Thoughts on Lou Adler’s “Hire with your Head”


By | Hiring Process ,Interviews ,Leadership ,News ,Selection | October 15, 2014 | 0 comment

“We looked at tens of thousands of interviews, and everyone who had done the interviews and what they scored the candidate, and how that person ultimately performed in their job. We found zero relationship.” This quote of Laszlo Bock, SVP of People Operations at Google appearing in an article in the New York Times on June 19, 2013 demonstrates the clear need for a better way to hire.

Without a doubt, one of the recent classics on systematic hiring is “Hire with your Head” by Lou Adler (available through Amazon).

Following the theme I developed in my previous blog (eliminating the “gut feel” in hiring by objectively and quantitatively assessing candidates against a scorecard developed from desired performance outcomes), this book lays out a complete strategy for all the major components of the hiring process:

  • Define what you are looking for
  • Candidate sourcing
  • Interview preparation
  • Interview questions
  • Candidate evaluation
  • Selection
  • Offer negotiation

In the pivotal chapter on interviewing entitled “The Two-Question Performance-Based Interview” Adler builds a case for focusing on the two traits of results orientation and critical thinking/problem solving. His first question is “Of all the things you have accomplished in your career, what stands out as the most significant?  Tell me about it.”  The second is “If you were to get this job, how would you go about solving ________ (describe a typical problem).”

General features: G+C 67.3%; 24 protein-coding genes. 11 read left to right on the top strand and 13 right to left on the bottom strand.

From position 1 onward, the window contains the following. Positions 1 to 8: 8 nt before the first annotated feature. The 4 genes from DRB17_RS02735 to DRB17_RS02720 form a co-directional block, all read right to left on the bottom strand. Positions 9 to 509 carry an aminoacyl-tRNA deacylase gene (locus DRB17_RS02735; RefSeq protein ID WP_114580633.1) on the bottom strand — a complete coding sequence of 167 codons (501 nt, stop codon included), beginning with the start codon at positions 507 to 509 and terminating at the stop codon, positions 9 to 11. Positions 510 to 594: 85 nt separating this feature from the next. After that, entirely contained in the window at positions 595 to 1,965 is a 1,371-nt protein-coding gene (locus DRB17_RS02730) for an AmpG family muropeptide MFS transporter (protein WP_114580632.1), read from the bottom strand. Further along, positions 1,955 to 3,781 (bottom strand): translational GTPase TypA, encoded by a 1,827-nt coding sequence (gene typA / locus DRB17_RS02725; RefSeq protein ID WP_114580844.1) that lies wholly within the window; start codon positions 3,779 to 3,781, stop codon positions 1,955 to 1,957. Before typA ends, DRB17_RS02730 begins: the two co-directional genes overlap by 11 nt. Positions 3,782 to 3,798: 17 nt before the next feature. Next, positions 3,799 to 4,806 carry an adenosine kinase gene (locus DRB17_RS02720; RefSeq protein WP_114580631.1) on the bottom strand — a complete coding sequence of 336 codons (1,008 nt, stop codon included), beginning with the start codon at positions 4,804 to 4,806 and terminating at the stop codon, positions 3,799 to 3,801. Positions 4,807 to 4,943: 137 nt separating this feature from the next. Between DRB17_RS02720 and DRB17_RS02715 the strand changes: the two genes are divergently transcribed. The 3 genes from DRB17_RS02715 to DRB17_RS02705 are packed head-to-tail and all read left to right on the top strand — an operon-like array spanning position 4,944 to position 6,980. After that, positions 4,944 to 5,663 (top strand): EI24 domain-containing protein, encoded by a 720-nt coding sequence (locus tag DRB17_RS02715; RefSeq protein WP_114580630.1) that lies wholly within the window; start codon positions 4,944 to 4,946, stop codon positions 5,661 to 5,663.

I agree that it is vitally important to:

  • Analyze what you are trying to accomplish in the position in terms of outcomes
  • Identify the traits necessary to drive those outcomes
  • Focus on the top 2 or 3 traits, at least at the initial stages in the interview process

However, interviews can devolve into an acting job for your candidates if the questions are not based on past performance but are purely hypothetical. Questions like Adler’s second one (“If you were to get this job, how would you…”) allow candidates to take a flight of fancy and answer the way they feel the interviewer wants.   A much stronger approach would be along the lines of “One of the major challenges you will face here is _________.  Tell me about a time you faced a similar challenge, and how you handled it.”

To avoid this common trap of asking hypothetical questions:

  • Build interview questions to evaluate your candidates on the top 2 or 3 traits you are feel are critical to achieving the outcomes you are looking for from the position
  • Present your questions in a way that forces them to answer from their actual experience, and not by guessing what you are hoping to hear

Finally, in order to assess all of your candidates fairly and impartially:

  • Develop a scorecard (see Chapter 5 of Adler’s book, or my previous blog post)
  • Ask each candidate the same series of questions, using the scorecard to evaluate their answer
  • As Adler states, consciously “wait 30 minutes and measure the impact of first impressions at the end of the interview.”

Bruce McAlpine is President of Fulcrum Search Science Inc., a Toronto-based Executive Search Firm. To learn more, please contact him at 416.847.4989, or bruce.mcalpine@fulcrumsearchscience.com.

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